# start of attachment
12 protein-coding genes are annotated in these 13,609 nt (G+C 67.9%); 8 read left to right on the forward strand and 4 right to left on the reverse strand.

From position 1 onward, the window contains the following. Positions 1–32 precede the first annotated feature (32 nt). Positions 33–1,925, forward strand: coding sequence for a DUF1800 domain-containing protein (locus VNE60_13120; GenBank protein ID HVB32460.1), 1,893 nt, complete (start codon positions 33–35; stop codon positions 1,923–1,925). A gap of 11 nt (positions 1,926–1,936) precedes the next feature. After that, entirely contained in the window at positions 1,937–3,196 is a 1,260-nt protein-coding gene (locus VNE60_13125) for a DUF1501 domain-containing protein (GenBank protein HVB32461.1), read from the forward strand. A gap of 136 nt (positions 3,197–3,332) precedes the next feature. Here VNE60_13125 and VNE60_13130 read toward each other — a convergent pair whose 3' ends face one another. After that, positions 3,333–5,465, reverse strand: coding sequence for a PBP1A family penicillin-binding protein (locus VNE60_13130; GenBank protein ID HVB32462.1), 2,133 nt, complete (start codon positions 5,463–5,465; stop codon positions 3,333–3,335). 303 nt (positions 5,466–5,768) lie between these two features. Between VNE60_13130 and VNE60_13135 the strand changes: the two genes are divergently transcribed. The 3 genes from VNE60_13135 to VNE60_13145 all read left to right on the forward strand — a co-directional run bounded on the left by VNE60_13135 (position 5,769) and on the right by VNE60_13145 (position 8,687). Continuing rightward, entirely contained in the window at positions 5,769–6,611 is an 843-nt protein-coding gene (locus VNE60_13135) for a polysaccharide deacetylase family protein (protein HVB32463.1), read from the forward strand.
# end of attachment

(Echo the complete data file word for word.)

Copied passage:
12 protein-coding genes are annotated in these 13,609 nt (G+C 67.9%); 8 read left to right on the forward strand and 4 right to left on the reverse strand.

From position 1 onward, the window contains the following. Positions 1–32 precede the first annotated feature (32 nt). Positions 33–1,925, forward strand: coding sequence for a DUF1800 domain-containing protein (locus VNE60_13120; GenBank protein ID HVB32460.1), 1,893 nt, complete (start codon positions 33–35; stop codon positions 1,923–1,925). A gap of 11 nt (positions 1,926–1,936) precedes the next feature. After that, entirely contained in the window at positions 1,937–3,196 is a 1,260-nt protein-coding gene (locus VNE60_13125) for a DUF1501 domain-containing protein (GenBank protein HVB32461.1), read from the forward strand. A gap of 136 nt (positions 3,197–3,332) precedes the next feature. Here VNE60_13125 and VNE60_13130 read toward each other — a convergent pair whose 3' ends face one another. After that, positions 3,333–5,465, reverse strand: coding sequence for a PBP1A family penicillin-binding protein (locus VNE60_13130; GenBank protein ID HVB32462.1), 2,133 nt, complete (start codon positions 5,463–5,465; stop codon positions 3,333–3,335). 303 nt (positions 5,466–5,768) lie between these two features. Between VNE60_13130 and VNE60_13135 the strand changes: the two genes are divergently transcribed. The 3 genes from VNE60_13135 to VNE60_13145 all read left to right on the forward strand — a co-directional run bounded on the left by VNE60_13135 (position 5,769) and on the right by VNE60_13145 (position 8,687). Continuing rightward, entirely contained in the window at positions 5,769–6,611 is an 843-nt protein-coding gene (locus VNE60_13135) for a polysaccharide deacetylase family protein (protein HVB32463.1), read from the forward strand.